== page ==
Polyamory: The Next Frontier?
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Published in: March-April 2020 issue.


LET ME step in as your editor to fill a lacuna that I perceive in an issue devoted to “alternative sexualities,” to wit, something on polyamory, which has been variously described as a sexual orientation, a lifestyle, and a movement. Two regular writers for this magazine, Cassandra Langer and Jean Roberta, independently approached me a few years ago and urged me to cover this topic, which seems to have been hot soon after marriage equality was granted in June 2015—and which has certainly not gone away in the interim.

            The relevance of polyamory for an LGBT magazine is either perfectly obvious or not at all apparent. On the one hand, this being an age when we add letters promiscuously to what is now “the LGBTTQQIAAP community” (the “P” is for pansexual), surely there’s room for one more. On the other hand, does polyamory constitute a “sexual identity” analogous to those in the current lineup? Polyamory is all about relationships and participation in an arrangement that exceeds the customary two parties, but do the people so engaged comprise a “community”?  What one finds in the literature, such as it were, is that definitions vary greatly for what counts as polyamory, with some insisting on marriage-like commitment (in the absence of legal marriage) and others willing to allow for open relationships, spousal swapping, and the like. This being the case, it’s not surprising that the long-anticipated polyamory movement hasn’t quite materialized, even if the social reality of group relationships is probably on the rise.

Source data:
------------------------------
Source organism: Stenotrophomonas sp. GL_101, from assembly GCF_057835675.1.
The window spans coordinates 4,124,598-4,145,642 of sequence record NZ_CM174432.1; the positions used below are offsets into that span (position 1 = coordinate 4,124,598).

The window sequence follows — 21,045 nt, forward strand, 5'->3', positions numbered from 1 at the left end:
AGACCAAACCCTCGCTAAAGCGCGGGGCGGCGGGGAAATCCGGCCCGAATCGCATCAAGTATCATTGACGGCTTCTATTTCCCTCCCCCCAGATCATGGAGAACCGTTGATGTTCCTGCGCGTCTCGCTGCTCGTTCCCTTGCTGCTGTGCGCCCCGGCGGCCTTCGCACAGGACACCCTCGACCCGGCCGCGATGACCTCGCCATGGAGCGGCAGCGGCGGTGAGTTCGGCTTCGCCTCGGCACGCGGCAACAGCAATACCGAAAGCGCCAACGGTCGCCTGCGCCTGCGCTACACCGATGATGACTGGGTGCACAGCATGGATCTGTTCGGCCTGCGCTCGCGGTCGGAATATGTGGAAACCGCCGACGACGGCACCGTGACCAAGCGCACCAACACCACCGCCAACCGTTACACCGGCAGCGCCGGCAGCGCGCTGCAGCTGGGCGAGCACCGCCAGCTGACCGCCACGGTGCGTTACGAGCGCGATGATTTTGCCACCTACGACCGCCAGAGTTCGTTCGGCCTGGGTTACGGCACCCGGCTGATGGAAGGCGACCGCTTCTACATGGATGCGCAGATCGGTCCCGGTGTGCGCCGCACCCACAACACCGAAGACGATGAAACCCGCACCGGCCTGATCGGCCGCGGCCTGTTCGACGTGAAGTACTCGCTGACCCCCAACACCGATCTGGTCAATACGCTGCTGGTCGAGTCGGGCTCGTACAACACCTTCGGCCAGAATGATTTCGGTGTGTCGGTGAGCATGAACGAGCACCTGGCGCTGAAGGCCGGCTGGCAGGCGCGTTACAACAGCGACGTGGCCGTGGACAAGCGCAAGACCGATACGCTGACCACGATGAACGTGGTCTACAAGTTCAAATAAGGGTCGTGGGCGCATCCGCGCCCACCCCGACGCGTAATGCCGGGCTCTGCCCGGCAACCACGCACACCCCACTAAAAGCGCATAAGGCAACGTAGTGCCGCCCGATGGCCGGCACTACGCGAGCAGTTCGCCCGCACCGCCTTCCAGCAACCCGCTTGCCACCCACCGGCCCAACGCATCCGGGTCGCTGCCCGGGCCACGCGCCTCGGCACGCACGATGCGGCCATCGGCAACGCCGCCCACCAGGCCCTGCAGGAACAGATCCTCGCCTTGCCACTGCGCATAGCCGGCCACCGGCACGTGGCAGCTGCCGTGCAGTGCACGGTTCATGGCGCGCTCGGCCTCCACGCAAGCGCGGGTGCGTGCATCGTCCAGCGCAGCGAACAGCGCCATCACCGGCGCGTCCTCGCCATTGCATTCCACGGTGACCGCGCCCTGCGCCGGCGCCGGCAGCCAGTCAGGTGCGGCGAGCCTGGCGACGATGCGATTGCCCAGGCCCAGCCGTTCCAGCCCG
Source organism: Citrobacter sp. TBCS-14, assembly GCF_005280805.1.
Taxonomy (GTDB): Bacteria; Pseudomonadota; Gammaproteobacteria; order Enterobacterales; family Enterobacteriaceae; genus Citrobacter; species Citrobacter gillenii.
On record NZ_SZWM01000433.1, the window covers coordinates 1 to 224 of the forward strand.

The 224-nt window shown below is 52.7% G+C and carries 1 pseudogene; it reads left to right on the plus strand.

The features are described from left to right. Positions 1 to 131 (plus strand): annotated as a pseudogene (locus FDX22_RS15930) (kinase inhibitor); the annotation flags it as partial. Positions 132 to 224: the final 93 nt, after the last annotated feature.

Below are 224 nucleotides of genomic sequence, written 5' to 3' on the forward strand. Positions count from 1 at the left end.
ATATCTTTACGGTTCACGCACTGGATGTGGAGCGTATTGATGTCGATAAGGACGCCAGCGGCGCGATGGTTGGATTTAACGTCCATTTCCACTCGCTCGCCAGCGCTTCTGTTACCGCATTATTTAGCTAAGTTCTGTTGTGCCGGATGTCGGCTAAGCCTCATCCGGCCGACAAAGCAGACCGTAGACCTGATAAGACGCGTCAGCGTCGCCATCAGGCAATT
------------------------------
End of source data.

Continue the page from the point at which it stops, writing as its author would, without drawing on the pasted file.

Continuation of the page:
At this point an important distinction must be made between polyamory and garden variety “free love” or open marriage or the old ménage à trois. The former is understood as an arrangement of “consensual non-monogamy” among three or more individuals in a stable relationship. Its philosophical underpinnings are sometimes traced back to a 1997 book titled The Ethical Slut: A Guide to Infinite Sexual Possibilities—one of which was polyamory. It was the “ethical” part that distinguished this approach, and theoreticians of polyamory have stressed above all the importance of agreements and living up to them, even if their terms are ones of the parties’ own choosing rather than the fixed terms of a state-sanctioned institution.

            The best estimates are that polyamory is practiced by a small but lively minority—around four or five percent of U.S. adults according to one survey,* though

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